GOVERNMENTAL REGULATION AND ENVIRONMENTAL MATTERS
We are subject to federal, state and local laws and regulations in the United States and New Zealand that could affect our business, including those promulgated under the Foreign Corrupt Practices Act, Occupational Safety and Health Act, Clean Water Act, Endangered Species Act, Washington Forest Practices Act, New Zealand Resource Management Act, New Zealand Health and Safety At Work Act and various other environmental and safety laws and regulations. Our operations also are subject to various international trade agreements, tariffs, taxes and regulations. While we believe that we are in compliance in all material respects with all applicable governmental regulations, current governmental regulations may change or become more stringent or unforeseen events may occur, any of which could have a material adverse effect on our financial position or results of operations.
We are aware of hazardous substances at a former sawmill site located in Port Gamble, Washington, which we acquired as part of our acquisition of Pope Resources. We have been identified as a “potentially liable party” at the Port Gamble site and are presently working on cleanup and remediation under the Washington Model Toxics Control Act, as well as the federal Comprehensive Environmental Response, Compensation and Liability Act programs. We have determined that a liability has been incurred and that the amount of the loss can reasonably be estimated. Accordingly, we have accrued amounts on our balance sheet for losses related to this site. Compliance with environmental laws and regulations and our remedial environmental obligations historically have not had a material impact on our operations, and we are not aware of any proposed regulations or remedial obligations that could trigger significant costs or capital expenditures in connection with such compliance.
We have elected to be taxed as a REIT for U.S. federal tax purposes pursuant to the Internal Revenue Code of 1986 and related U.S. Treasury regulations and administrative guidance (“REIT Requirements”). We monitor and test our compliance with all REIT Requirements and believe that we are in compliance in all material respects with all such current requirements. In the event we are not in compliance, or in the event current REIT Requirements change in such a way as to preclude our continuing qualification as a REIT, such events could have a material adverse effect on our financial position or results of operations.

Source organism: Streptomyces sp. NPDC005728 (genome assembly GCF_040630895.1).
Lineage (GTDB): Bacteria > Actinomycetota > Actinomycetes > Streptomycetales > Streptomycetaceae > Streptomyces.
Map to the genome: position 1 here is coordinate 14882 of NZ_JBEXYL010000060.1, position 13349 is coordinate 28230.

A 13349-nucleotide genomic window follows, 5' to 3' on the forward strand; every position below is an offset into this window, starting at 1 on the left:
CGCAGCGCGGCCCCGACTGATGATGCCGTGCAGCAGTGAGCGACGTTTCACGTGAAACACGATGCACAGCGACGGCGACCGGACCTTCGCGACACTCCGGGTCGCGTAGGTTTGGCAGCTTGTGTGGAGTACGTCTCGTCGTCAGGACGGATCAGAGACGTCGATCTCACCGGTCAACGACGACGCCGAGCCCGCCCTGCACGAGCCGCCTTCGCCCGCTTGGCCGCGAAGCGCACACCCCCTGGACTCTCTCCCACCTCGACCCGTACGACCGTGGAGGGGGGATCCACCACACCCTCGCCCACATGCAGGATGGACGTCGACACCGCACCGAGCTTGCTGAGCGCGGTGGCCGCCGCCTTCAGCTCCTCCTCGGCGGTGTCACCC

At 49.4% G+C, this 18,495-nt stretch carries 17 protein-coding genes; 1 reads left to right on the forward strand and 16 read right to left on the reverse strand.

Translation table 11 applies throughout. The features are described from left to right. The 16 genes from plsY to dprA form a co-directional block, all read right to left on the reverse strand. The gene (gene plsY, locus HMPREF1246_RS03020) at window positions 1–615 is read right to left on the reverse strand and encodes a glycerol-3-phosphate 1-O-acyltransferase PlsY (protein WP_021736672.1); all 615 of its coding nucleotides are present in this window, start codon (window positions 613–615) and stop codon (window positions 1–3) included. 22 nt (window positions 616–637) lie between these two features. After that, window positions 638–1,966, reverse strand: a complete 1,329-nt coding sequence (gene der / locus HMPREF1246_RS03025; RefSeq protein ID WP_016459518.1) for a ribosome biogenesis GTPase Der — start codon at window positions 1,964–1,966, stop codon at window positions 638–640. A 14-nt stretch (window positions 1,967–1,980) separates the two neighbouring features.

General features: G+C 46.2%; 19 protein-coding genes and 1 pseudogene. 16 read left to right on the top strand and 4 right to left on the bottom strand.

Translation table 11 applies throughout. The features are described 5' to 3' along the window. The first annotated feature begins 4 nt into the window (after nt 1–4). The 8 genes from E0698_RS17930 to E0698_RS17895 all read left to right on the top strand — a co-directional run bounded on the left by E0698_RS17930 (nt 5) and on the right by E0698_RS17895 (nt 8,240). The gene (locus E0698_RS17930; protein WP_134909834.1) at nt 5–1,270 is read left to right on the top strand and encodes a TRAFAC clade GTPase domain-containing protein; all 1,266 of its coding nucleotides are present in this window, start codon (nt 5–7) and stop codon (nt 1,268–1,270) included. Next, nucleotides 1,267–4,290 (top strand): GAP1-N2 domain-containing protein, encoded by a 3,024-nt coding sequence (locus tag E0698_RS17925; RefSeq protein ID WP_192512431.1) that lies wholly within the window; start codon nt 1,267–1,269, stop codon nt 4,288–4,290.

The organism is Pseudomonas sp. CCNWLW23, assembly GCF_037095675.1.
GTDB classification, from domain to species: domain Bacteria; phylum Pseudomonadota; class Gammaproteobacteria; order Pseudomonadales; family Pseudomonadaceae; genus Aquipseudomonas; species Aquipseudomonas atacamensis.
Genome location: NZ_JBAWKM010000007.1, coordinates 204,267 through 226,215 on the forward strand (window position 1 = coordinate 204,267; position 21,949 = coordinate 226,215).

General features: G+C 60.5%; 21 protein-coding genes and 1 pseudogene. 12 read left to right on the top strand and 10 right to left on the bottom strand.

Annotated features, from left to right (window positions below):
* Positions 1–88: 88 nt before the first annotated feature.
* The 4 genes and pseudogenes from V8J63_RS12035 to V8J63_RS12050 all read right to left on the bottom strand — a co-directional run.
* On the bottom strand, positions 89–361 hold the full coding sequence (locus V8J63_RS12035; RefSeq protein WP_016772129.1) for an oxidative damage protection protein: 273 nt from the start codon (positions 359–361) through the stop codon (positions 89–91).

Compliance with government regulations, including environmental regulations, has not had, and based on current information and the applicable laws and regulations currently in effect, is not expected to have a material effect on our capital expenditures, earnings or competitive position. However, laws and regulations may be changed, accelerated or adopted that impose significant operational restrictions and compliance requirements upon our company and which could negatively impact our operating results. See Item 1A - Risk Factors.
PORT GAMBLE ENVIRONMENTAL REMEDIATION
The sections below provide a history of the environmental matters in Port Gamble, Washington:
Discovery and Initial Actions
In Port Gamble, Washington, hazardous substances were previously discovered requiring environmental remediation under federal and state environmental laws. The real estate subject to environmental remediation requirements was the location of a sawmill operated by Pope & Talbot, Inc. (“P&T”) from 1853 to 1995. P&T continued to lease various portions of the site for its operations until 2002. During the time P&T operated in Port Gamble, it also conducted shipping, log storage, and log transfer operations in the tidal and subtidal waters of Port Gamble Bay, some of which were under a lease from the Washington State Department of Natural Resources (“DNR”) that lasted from 1974 to 2004. P&T’s operations resulted in the release of hazardous substances that impacted the upland and submerged portions of the site. These substances include various hydrocarbons, cadmium, and toxins associated with wood waste and the production of wood products.
Following the mill closure, the Washington State Department of Ecology (the “DOE”) began to examine the environmental conditions at Port Gamble. Under Washington law, both Pope Resources and P&T were considered by the DOE to be “potentially liable persons” (“PLPs”); Pope Resources because of its ownership of certain portions of the site, and P&T because of its historical ownership and operation of the site. P&T and Pope Resources entered into a settlement agreement in 2002 that allocated responsibility for environmental contamination at the townsite, millsite, a solid waste landfill, and adjacent water to Pope Resources, with P&T assuming responsibility for funding cleanup in the Port Gamble Bay and the other areas of the site that were impacted by its historical operations.